Rising COVID-19 pediatric cases in Austin area creating domino effect

Health officials say the omicron COVID-19 variant is presenting a new challenge to the community. Widespread infection among children has had a domino effect throughout the area from schools to businesses to health care facilities. 

Officials say it's more important than ever to have children vaccinated and boosted when eligible and to make sure they wear well-fitting masks when they're around others. Austin Public Health says in the past two weeks, 91% of the children admitted to pediatric hospitals were unvaccinated. 

"In the omicron surge we are seeing more pediatric cases than ever before," said Dr. Desmar Walkes, Austin-Travis County Health Authority, in a news release. "This spike in pediatric infections and hospitalizations is happening as hospitals operate with an ever-shrinking workforce. We must protect our children and our entire community by wearing masks and getting vaccinated."

The rise in cases has resulted in staffing shortages that extend to industries beyond health care. Parents and caretakers must stay home with sick children and may require additional time off if/when the virus spreads within the home. Officials say the community continues to see a sky-high Community Transmission Rate, currently at 1,896 cases per 100,000 in the past 7 days. At this level, Centers for Disease Control and Prevention (CDC) guidance suggests schools cancel or hold high-risk sports and extracurricular activities virtually to protect in-person learning.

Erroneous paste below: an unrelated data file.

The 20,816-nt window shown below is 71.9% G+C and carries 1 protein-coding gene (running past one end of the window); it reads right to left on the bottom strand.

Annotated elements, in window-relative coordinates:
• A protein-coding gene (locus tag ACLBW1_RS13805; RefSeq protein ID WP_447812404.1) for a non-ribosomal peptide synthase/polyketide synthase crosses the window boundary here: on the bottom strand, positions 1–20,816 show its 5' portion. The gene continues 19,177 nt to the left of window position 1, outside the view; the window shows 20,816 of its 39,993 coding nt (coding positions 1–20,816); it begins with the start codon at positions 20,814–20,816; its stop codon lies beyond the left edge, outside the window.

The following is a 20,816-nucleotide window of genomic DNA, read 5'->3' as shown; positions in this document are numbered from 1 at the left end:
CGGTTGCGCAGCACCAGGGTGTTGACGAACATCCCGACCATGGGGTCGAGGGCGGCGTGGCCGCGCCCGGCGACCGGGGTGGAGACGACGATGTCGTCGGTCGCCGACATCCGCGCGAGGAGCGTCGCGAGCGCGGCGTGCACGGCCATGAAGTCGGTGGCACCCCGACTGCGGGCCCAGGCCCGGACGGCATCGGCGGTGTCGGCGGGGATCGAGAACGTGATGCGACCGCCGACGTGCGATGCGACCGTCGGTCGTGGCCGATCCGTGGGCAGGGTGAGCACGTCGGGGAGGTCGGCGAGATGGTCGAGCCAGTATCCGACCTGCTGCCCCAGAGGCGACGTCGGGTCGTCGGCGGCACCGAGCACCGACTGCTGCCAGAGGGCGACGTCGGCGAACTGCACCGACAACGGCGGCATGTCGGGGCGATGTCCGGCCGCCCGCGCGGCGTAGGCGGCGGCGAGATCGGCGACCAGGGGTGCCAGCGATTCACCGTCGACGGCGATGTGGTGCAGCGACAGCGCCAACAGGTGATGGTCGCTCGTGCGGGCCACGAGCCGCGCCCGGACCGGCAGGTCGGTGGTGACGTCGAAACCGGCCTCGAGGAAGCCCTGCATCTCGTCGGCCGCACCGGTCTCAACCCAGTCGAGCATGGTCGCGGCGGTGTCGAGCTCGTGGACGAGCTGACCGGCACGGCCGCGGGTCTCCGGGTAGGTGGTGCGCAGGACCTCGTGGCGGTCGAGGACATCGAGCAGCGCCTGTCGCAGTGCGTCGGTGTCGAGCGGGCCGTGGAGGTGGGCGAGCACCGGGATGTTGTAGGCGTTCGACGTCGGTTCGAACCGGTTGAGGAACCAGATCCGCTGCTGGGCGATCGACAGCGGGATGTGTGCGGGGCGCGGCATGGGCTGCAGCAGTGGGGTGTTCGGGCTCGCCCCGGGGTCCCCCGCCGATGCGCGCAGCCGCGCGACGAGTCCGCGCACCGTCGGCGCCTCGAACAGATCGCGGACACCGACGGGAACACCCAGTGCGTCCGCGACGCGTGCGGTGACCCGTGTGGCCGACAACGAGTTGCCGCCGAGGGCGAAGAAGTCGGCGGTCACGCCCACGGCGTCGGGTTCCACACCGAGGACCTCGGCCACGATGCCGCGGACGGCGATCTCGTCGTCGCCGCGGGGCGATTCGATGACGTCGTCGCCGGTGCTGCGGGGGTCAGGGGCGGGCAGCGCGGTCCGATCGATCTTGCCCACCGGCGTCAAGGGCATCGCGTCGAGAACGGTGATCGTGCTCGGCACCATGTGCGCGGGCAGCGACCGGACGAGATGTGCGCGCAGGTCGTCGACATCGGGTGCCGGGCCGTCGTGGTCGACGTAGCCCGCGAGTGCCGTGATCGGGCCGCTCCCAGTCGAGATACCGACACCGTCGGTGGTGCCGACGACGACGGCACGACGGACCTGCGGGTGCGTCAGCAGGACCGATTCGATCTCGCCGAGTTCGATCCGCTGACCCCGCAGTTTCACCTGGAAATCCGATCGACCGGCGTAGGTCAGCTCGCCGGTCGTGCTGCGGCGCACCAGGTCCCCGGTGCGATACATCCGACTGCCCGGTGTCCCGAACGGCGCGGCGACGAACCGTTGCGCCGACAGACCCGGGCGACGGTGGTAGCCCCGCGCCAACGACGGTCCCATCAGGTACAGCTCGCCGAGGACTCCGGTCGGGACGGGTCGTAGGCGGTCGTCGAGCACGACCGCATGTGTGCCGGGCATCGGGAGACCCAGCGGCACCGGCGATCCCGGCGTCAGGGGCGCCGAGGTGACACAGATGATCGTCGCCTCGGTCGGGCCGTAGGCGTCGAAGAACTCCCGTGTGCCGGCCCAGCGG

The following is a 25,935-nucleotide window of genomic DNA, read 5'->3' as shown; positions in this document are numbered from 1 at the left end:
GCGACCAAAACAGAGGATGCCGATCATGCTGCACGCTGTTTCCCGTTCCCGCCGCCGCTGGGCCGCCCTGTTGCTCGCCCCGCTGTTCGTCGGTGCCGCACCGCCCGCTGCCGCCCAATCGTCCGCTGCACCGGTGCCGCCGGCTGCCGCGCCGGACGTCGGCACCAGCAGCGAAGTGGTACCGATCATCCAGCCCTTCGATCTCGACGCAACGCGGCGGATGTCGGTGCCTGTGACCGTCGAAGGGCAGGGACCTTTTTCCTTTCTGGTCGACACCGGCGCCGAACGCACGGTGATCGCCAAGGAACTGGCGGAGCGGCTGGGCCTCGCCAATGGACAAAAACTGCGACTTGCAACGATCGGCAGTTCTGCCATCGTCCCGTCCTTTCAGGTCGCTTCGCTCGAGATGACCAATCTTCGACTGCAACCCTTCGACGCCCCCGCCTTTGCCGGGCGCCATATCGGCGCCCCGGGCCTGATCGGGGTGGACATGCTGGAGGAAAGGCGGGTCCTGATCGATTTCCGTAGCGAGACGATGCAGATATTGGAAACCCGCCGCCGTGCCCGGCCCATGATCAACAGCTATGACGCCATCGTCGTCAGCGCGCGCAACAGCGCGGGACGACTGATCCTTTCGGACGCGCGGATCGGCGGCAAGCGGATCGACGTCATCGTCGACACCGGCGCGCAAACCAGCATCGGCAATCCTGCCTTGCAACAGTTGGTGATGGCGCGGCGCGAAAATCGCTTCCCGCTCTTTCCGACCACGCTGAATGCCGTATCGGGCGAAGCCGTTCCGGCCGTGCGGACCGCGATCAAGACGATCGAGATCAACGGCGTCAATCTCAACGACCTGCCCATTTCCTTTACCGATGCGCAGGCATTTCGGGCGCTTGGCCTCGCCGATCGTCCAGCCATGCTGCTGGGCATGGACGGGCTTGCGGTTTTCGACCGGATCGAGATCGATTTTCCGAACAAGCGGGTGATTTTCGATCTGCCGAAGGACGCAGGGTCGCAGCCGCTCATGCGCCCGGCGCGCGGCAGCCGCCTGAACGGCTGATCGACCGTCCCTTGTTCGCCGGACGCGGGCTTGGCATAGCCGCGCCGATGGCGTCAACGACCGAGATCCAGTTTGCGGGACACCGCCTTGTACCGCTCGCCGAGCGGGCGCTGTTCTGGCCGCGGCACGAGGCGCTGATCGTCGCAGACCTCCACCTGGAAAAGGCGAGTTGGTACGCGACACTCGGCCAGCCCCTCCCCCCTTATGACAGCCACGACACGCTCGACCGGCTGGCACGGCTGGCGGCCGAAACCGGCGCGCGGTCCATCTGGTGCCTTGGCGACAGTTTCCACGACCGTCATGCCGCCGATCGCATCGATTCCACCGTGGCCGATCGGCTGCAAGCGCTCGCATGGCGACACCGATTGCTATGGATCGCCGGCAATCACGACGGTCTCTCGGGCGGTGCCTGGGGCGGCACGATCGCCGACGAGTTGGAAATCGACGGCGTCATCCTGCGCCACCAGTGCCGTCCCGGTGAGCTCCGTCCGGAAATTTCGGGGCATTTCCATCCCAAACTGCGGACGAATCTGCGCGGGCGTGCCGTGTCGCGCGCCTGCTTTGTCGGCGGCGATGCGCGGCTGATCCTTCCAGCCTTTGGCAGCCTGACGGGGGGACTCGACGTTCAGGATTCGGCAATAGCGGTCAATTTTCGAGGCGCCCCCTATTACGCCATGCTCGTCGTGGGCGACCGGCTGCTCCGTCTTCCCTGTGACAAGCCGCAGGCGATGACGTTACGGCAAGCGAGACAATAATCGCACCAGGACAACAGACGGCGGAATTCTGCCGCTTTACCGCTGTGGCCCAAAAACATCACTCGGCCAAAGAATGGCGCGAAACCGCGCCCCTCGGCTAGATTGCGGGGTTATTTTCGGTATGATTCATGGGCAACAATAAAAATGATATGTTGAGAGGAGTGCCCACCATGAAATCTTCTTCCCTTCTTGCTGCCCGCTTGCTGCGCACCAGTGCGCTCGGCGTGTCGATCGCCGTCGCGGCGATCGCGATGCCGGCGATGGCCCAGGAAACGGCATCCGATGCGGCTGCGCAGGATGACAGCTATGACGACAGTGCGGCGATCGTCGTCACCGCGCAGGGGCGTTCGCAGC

As of January 21, Austin-Travis County is in Stage 5 and per Health Authority Rules, students, staff, and visitors over the age of two are required to wear a face covering while on school property or school buses during Stages 3, 4, and 5. Austin Public Health works with local school districts to provide additional vaccine opportunities for families.

Everyone 5 and older is eligible for a COVID-19 vaccine. People 12 and older may get a booster shot five months after their initial doses. Right now, more than 70 percent of people in Austin-Travis County are fully vaccinated. Children 5-11 have been eligible to receive vaccines since November 2021. However, only 26% of them have been fully vaccinated, putting the unvaccinated in this age group at higher risk of infection, severe disease, and hospitalization.

"Austin Public Health continues to work with our local school districts to make pediatric vaccines readily available," said Austin Public Health Director Adrienne Sturrup. "We’re asking the community to answer our call to get vaccinated so we can get a handle on this outbreak."

APH vaccine and testing information

People can find vaccine providers using Vaccines.gov (Vacunas.gov in Spanish) or by texting their zip code to 438829 (822862 in Spanish) to find a nearby clinic. APH clinics offer COVID-19 vaccinations and testing without an appointment, although creating an account online in advance saves time. 

COVID-19 vaccinations are free and require neither identification nor insurance. For more information and to schedule an appointment, call 3-1-1 or 512-974-2000 or get more info here

To help reserve our emergency rooms for medical emergencies, people who are asymptomatic or experiencing minor symptoms may inquire about testing options by calling 2-1-1 or 877-541-7905, or by visiting 211texas.org. You're asked not to call 9-1-1 for testing information.

Del Valle ISD cancels classes, closes campuses for Jan. 21
Free COVID-19 vaccine clinics being held Jan. 21-24 around Travis County
New COVID-19 business orders in effect in Austin-Travis County
APH provides updates on omicron surge in Austin/Travis County

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